Pilot Awarded for Belly-Landing Plane After Landing Gear Failure

Photo Credit: 1. Andrea Jenkins / U.S. Air Force 2. Airman 1st Class Rachel Perkinson / U.S. Air Force

A-10 Thunderbolt II pilot Capt. Taylor Bye has been awarded the Air Combat Command Airmanship Award for safely belly-landing an A-10 without a canopy or functioning landing gear last year.

The pilot from the 75th Fighter Squadron managed to land the stricken aircraft which had suffered a “catastrophic” failure, according to the U.S. Air Force. The failure was caused by a malfunction of the famous 30 mm GAU-8 Avenger cannon over the Grand Bay Range at Moody Air Force Base in Georgia, causing her cockpit canopy to detach, as well as damaging landing gear systems.

U.S. Air Force Capt. Taylor Bye, 75th Fighter Squadron pilot and chief of standardization and evaluation, poses on the flight line at Moody Air Force Base, Georgia, May 5, 2021.
Photo Credit: Airman 1st Class Briana Beavers / U.S. Air Force

Thanks to her skill, she managed to safely land the malfunctioning aircraft. Bye said, “My initial reaction was to climb away from the ground and then look at my engines.”

“The amazing thing about the A-10 is even though all these things happened, I had two perfectly working engines and hydraulic systems.”

Teamwork Helped Save the Day

Bye was the flight leader on the day of the incident, accompanied by her wingman Maj. Jack Ingber. After the malfunction, Ingber visually inspected her aircraft to help establish what had gone wrong.

“I slowed down the aircraft and that’s when (Ingber) looked over my jet,” Bye said. “The trust in this community and the Air Force in general, but specifically this fighter squadron, is huge because I’m completely relying on him to let me know what’s going on so I can take the proper action and get both him and I back on the ground safely.”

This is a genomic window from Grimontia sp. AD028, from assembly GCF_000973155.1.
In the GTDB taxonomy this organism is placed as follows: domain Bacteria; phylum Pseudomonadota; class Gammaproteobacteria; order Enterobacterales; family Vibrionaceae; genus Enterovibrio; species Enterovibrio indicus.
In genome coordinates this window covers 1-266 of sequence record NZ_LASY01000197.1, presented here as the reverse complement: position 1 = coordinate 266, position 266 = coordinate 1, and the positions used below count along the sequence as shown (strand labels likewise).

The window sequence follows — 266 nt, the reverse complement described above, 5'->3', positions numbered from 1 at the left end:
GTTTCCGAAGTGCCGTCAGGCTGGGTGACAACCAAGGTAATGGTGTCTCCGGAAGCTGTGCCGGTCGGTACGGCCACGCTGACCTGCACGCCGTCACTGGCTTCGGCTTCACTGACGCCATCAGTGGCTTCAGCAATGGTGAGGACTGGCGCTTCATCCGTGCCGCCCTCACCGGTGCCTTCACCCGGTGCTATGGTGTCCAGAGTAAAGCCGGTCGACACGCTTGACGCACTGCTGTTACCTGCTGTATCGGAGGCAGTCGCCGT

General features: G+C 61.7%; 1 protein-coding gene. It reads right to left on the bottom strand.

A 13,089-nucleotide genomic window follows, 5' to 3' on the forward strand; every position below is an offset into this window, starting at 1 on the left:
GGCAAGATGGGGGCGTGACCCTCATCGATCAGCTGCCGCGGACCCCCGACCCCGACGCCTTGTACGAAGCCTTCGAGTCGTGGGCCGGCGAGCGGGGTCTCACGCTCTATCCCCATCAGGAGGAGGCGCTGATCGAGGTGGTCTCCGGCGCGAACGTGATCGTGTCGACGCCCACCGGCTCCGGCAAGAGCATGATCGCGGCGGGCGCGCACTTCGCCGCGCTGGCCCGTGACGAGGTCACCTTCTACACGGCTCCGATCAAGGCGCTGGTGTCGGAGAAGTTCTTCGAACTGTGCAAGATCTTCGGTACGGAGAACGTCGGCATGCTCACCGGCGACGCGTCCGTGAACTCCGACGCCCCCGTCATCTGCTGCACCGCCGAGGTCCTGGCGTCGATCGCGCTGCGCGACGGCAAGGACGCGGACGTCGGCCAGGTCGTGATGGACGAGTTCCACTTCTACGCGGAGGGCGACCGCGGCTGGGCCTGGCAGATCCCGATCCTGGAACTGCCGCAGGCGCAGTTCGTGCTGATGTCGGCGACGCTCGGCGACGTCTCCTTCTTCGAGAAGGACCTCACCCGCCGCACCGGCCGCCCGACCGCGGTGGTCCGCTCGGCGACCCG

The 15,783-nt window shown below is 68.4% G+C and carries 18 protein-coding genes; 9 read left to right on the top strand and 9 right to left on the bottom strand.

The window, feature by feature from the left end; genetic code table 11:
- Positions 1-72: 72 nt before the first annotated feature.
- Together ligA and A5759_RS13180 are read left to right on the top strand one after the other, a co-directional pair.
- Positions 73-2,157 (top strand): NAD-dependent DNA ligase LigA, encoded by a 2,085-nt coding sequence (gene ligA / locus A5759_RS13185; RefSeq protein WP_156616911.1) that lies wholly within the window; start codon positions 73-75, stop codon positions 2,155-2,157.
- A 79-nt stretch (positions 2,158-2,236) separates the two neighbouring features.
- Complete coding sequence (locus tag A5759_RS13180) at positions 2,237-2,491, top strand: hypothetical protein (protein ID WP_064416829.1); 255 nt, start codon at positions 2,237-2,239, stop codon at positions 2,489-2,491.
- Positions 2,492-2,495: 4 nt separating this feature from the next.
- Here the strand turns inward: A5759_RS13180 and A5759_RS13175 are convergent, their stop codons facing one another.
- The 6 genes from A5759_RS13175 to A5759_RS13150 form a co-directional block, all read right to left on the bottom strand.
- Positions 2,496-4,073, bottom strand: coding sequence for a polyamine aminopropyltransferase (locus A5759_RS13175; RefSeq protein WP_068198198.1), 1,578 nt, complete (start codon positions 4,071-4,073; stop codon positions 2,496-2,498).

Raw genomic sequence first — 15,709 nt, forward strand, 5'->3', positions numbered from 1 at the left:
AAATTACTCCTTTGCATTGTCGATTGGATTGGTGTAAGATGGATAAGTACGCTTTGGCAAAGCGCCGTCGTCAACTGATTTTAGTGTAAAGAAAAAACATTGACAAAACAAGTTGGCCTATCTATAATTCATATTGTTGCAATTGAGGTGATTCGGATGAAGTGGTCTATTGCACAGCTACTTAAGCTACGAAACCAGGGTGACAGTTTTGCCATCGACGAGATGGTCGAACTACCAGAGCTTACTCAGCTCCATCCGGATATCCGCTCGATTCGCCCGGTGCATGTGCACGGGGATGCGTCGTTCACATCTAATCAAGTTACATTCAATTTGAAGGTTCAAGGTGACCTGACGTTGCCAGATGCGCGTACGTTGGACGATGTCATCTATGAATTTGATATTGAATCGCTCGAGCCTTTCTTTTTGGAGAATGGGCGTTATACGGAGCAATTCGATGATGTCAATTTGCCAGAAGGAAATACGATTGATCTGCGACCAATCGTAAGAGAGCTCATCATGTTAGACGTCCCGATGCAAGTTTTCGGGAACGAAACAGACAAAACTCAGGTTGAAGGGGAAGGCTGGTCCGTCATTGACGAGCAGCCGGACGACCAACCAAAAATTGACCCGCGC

Ingber assisted with assessing the aircraft’s condition and helped to advise Bye where possible throughout the ordeal.

“When anything [unusual] happens, it’s apparent and very easy to spot it and fix it. It’s my primary job to think of everything that [Bye] is not because she has a massive handful of an airplane that is falling apart.” Said Ingber.

An A-10C Thunderbolt II sits on the runway after making an emergency landing April 7, 2020 at Moody Air Force Base, Georgia. The A-10, assigned to the 75th Fighter Squadron, landed with its landing gear in the up position after declaring an in-flight emergency.
The A-10 after its emergency landing. (Photo Credit: Andrea Jenkins / U.S. Air Force)

Once the two had seen the extent of the problems, it was now time for Bye to perform a belly-landing with the 20-ton aircraft.

To stay out of the 350 mph winds rushing over the cockpit, Bye lowered her seat, although this then made it hard for her to see where she was going. “I guess I was nervous the whole time, but I didn’t have time to think about being nervous,” she said. “My job was to take care of myself and to take care of the jet.”

Thankfully, she touched the aircraft down safely and walked away unharmed.

The commander of the 75th Fighter Squadron commented that “what’s most important is preventing total loss of the A-10 or even worse, her life.”

“There are some steps that were covered in the checklist–the rest was just superb airmanship and decision making.”

The A-10’s Famous Ruggedness

The A-10 has become famous over its service life, which has continued for over 30 years, for its incredible durability and reliability. However even they are not totally safe from malfunctions.

A similar incident happened in 2017, with Maj. Brett DeVries from the 107th Fighter Squadron at Selfridge Air National Guard Base, when his A-10 suffered a failure with the GAU-8 autocannon. Similar to Bye’s case, this failure blew off the canopy and rendered the landing gear inoperable.

Bye receiving the ACC Airmanship Award for successfully recovering an A-10C Thunderbolt II during an in-flight emergency.
Bye receiving the ACC Airmanship Award for successfully recovering an A-10C Thunderbolt II during an in-flight emergency. (Photo Credit: Airman 1st Class Rachel Perkinson / U.S. Air Force)

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Like Bye, DeVries performed a belly-landing and also walked away unharmed.

Because “she managed to skillfully and safely land her A-10 with minimal damage” despite the hazardous situation she found herself in, Bye was awarded the Air Combat Command Airmanship Award.